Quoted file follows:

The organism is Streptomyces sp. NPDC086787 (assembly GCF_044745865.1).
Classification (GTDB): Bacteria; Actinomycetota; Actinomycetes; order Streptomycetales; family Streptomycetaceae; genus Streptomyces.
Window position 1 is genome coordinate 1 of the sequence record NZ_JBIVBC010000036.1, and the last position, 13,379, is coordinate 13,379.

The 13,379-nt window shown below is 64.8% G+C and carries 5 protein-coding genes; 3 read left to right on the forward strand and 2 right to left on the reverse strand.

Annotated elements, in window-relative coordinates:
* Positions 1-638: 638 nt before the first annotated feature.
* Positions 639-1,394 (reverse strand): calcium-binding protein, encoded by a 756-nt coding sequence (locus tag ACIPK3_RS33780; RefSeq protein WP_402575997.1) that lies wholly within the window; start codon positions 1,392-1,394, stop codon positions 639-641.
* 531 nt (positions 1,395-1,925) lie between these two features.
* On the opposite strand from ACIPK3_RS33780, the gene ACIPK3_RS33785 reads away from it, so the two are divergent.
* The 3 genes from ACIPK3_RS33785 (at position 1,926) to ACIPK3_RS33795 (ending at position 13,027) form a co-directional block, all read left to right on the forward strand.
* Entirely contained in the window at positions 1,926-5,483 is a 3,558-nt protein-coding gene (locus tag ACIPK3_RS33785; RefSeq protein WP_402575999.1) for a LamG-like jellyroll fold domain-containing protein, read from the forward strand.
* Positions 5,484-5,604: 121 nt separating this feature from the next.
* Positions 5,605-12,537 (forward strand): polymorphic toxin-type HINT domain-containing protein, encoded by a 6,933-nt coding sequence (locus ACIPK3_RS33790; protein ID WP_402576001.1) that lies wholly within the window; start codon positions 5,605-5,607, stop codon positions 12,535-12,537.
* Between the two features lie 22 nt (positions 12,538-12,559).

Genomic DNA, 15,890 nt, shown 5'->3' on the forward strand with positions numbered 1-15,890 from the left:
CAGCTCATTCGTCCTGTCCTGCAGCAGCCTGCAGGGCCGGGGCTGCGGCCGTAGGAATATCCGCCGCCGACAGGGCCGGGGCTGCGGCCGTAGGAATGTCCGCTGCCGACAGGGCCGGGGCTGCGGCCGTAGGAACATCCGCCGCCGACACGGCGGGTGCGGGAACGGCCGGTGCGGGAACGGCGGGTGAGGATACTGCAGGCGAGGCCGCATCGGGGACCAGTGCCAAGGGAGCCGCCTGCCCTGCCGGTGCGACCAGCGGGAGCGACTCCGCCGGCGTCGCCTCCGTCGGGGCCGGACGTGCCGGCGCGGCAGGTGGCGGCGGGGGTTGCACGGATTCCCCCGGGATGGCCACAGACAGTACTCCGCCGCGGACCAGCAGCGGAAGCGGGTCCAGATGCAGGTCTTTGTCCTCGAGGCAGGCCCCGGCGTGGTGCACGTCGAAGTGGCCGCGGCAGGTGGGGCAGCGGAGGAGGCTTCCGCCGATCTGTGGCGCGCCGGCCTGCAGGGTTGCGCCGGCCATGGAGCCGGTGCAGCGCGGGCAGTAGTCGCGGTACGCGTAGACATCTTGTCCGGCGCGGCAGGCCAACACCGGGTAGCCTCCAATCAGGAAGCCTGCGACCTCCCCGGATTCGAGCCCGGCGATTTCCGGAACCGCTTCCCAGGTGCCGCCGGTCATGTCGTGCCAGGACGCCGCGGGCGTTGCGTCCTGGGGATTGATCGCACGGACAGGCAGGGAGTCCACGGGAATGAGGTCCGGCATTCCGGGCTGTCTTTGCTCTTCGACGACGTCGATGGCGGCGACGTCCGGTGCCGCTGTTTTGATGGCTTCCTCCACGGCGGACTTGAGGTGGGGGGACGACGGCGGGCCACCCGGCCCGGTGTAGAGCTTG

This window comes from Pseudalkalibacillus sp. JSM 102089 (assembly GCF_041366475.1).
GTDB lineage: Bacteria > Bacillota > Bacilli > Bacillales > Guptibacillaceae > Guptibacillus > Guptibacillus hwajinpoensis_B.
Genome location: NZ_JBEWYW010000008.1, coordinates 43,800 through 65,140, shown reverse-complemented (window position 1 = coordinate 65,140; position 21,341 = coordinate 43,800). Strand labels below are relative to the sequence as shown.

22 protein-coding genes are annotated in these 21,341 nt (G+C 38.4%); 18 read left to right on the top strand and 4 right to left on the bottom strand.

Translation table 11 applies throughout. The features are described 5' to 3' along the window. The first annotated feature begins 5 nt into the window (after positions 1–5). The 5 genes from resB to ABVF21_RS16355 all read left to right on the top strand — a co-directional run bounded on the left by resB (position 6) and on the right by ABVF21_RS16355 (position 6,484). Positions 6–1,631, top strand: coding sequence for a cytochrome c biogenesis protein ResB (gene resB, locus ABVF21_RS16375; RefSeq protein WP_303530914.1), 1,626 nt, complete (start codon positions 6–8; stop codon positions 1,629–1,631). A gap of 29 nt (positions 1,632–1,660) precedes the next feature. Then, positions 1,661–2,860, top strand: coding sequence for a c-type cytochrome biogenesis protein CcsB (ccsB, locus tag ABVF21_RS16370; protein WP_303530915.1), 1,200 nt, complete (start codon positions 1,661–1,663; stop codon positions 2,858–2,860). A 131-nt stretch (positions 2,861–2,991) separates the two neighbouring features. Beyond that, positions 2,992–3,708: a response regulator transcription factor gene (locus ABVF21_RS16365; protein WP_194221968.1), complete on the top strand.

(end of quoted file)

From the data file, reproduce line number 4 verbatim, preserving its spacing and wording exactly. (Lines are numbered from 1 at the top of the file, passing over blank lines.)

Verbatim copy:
The 13,379-nt window shown below is 64.8% G+C and carries 5 protein-coding genes; 3 read left to right on the forward strand and 2 right to left on the reverse strand.